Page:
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A new mathematical model suggests that loosening the lockdown must go hand in hand with wider and more effective use of control measures such as face masks, including vaccinations, in order to suppress COVID-19 more quickly and reduce the likelihood of a new lockdown.

The model developed by scientists from the Universities of Cambridge and Liverpool is published today in the Journal of the Royal Society Interface. It uses math equations to provide general insights into the spread of COVID-19 under different potential control scenarios.

Control measures that include face masks, hand washing, and short distance (1-2 meters) social distancing can limit the number of virus particles that can spread between people. These measures are referred to as “non-spatial” measures to distinguish them from a second category of “spatial” control measures, which include lockdown and travel restrictions that reduce the spread of virus particles. The new model compares the effectiveness of different combinations of measures to control the spread of COVID-19 and shows how non-spatial control must be increased if the lockdown is lifted.

“More effective use of control measures like face masks and hand washing would help us stop the pandemic faster or get better results in interrupting transmission through the vaccination program. This also means we could avoid another possible lockdown,” said Dr. Yevhen Suprunenko. a research fellow in the Department of Plant Sciences at Cambridge University and first author of the paper. The authors emphasize that their predictions are based on such non-spatial control measures being effectively implemented.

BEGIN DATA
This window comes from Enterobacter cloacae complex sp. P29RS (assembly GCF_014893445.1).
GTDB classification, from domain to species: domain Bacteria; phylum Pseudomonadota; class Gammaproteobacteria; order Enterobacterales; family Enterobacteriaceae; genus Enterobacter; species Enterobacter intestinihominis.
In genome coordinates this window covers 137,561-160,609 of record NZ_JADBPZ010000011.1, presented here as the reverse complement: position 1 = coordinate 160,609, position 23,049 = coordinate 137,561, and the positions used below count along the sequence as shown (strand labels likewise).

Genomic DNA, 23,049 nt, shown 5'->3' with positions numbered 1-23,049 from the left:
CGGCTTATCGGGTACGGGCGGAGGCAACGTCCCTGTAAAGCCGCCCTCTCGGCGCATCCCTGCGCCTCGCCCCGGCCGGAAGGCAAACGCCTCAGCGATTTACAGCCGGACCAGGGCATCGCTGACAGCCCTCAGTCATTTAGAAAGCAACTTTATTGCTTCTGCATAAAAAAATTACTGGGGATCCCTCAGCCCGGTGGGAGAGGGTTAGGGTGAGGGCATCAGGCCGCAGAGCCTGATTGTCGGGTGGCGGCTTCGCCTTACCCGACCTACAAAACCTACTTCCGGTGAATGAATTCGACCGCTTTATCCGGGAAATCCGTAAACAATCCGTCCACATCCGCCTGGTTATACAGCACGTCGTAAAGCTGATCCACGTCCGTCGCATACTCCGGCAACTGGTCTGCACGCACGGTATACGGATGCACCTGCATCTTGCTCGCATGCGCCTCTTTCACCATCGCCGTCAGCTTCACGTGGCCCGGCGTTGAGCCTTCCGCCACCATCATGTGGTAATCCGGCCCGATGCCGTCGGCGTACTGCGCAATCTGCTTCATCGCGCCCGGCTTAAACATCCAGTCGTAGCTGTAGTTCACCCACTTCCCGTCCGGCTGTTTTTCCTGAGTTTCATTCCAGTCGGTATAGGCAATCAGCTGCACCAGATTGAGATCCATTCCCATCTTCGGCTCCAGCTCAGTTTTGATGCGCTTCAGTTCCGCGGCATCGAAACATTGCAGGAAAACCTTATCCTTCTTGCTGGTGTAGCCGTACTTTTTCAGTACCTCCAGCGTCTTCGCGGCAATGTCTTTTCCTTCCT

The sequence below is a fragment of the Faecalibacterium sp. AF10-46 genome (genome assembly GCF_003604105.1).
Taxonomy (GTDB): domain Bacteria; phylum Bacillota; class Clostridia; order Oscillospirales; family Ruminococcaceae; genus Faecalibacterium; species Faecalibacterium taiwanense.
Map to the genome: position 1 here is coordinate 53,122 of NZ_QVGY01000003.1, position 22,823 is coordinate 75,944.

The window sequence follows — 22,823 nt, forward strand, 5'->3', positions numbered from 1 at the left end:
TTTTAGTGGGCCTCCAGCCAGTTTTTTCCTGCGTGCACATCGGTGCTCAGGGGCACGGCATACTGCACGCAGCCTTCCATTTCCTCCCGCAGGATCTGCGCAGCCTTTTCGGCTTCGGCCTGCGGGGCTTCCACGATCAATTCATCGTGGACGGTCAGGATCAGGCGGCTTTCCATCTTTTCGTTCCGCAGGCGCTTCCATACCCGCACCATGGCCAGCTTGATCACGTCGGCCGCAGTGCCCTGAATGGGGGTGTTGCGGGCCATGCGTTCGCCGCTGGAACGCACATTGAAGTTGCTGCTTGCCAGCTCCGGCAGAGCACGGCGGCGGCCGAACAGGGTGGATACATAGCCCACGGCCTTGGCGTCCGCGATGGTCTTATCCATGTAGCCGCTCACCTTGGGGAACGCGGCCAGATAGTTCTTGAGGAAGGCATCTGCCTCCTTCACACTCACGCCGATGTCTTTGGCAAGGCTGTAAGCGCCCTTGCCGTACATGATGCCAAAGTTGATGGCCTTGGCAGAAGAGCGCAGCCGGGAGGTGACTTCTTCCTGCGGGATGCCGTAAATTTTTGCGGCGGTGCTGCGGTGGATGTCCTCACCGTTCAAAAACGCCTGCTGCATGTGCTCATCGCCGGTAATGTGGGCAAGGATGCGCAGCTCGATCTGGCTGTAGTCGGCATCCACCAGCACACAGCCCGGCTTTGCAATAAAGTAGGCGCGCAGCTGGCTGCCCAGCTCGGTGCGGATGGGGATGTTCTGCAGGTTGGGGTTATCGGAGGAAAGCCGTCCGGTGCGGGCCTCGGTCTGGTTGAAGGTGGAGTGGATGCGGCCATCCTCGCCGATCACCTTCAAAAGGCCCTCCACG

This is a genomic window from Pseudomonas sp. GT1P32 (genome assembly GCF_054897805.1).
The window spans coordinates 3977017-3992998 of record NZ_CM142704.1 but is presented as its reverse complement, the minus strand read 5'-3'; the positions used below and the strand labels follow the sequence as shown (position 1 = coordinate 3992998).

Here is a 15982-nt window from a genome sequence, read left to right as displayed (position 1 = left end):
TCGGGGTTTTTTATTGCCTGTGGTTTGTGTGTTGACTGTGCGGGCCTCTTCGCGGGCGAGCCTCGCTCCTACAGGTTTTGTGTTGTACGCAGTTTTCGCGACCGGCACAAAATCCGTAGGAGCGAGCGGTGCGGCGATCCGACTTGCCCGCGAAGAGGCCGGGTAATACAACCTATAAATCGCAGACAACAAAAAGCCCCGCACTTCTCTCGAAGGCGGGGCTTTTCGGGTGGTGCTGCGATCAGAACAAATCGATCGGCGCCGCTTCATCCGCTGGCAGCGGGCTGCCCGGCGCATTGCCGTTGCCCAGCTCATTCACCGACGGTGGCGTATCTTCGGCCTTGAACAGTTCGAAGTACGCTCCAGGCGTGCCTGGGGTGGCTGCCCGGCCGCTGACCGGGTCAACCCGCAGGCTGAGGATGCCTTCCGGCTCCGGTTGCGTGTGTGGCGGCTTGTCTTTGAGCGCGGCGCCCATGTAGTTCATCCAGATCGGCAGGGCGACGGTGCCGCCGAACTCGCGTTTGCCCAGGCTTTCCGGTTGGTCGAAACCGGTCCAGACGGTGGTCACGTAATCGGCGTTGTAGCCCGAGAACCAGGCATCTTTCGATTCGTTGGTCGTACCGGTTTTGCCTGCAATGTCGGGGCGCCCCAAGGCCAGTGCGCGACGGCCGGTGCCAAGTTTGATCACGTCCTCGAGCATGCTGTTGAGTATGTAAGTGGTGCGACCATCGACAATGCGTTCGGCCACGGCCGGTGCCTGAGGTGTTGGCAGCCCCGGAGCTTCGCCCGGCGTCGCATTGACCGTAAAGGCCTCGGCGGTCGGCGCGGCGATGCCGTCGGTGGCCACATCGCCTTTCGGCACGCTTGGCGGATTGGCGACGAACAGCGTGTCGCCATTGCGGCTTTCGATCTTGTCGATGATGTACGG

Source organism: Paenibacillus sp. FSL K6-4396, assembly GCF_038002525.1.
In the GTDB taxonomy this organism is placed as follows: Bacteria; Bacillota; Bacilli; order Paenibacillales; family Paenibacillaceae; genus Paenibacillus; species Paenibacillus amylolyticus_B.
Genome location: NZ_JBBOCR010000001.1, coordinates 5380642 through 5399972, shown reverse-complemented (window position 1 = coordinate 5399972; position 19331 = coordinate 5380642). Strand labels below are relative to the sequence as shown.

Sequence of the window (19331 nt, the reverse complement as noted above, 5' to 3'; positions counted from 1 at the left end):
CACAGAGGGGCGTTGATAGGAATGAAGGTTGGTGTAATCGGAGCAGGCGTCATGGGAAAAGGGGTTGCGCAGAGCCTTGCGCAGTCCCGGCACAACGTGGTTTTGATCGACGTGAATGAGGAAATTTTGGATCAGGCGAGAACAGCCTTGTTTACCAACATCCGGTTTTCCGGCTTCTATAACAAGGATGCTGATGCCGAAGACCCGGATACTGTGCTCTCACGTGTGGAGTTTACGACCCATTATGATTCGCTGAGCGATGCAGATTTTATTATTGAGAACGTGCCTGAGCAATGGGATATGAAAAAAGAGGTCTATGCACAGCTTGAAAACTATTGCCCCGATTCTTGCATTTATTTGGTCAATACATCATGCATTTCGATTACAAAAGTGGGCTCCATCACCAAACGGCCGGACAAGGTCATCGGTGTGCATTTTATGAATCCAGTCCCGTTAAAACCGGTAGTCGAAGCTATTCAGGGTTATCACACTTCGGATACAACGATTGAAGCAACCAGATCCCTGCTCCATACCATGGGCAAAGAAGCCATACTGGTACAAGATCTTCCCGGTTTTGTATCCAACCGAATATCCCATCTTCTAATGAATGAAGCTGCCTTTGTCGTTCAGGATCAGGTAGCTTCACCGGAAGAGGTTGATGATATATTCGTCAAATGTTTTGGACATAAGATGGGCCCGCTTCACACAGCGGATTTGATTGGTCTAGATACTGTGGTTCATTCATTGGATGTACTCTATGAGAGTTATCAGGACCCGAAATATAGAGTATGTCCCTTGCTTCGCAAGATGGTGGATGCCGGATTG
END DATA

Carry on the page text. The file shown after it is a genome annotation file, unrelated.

The model also took into account the socio-economic impact of both types of measures and how they will change during the pandemic. The socio-economic impact of spatial measures such as closure has increased over time, while the cost of non-spatial control measures has decreased. For example, face masks are more widely available and people have got used to wearing them.

“Measures like barriers that limit how far potentially infected people move can have a greater impact on controlling the spread of disease, but methods that reduce the risk of transmission when people mingle offer an inexpensive way to supplement them “said Dr. Stephen Cornell at the University of Liverpool, co-author of the paper.

The model emerged from a broader research program to identify control strategies for plant diseases that threaten staple foods. Using a mathematical approach instead of a conventional computer simulation model, the authors were able to gain general insights into dealing with newly emerging infectious diseases in plants and animals for a large number of scenarios.

“Our new model will help us study how various infectious diseases can spread and become endemic. This will allow us to find better control strategies and stop future epidemics faster and more efficiently,” said Professor Chris Gilligan of the University’s Department of Plant Cambridge Sciences, co-author of the paper.

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More information:
Analytical Approximation for Invasive and Endemic Thresholds and Optimal Control of Epidemics in Spatially Explicit Individual-Based Models, Journal of the Royal Society Interface, rsif.royalsocietypublishing.or… .1098 / rsif.2020.0966 Provided by the University of Cambridge

Quote: According to scientists (2021, March 30), accessed March 31, 2021 from, the widespread use of Face masks vital to quenching the pandemic .html

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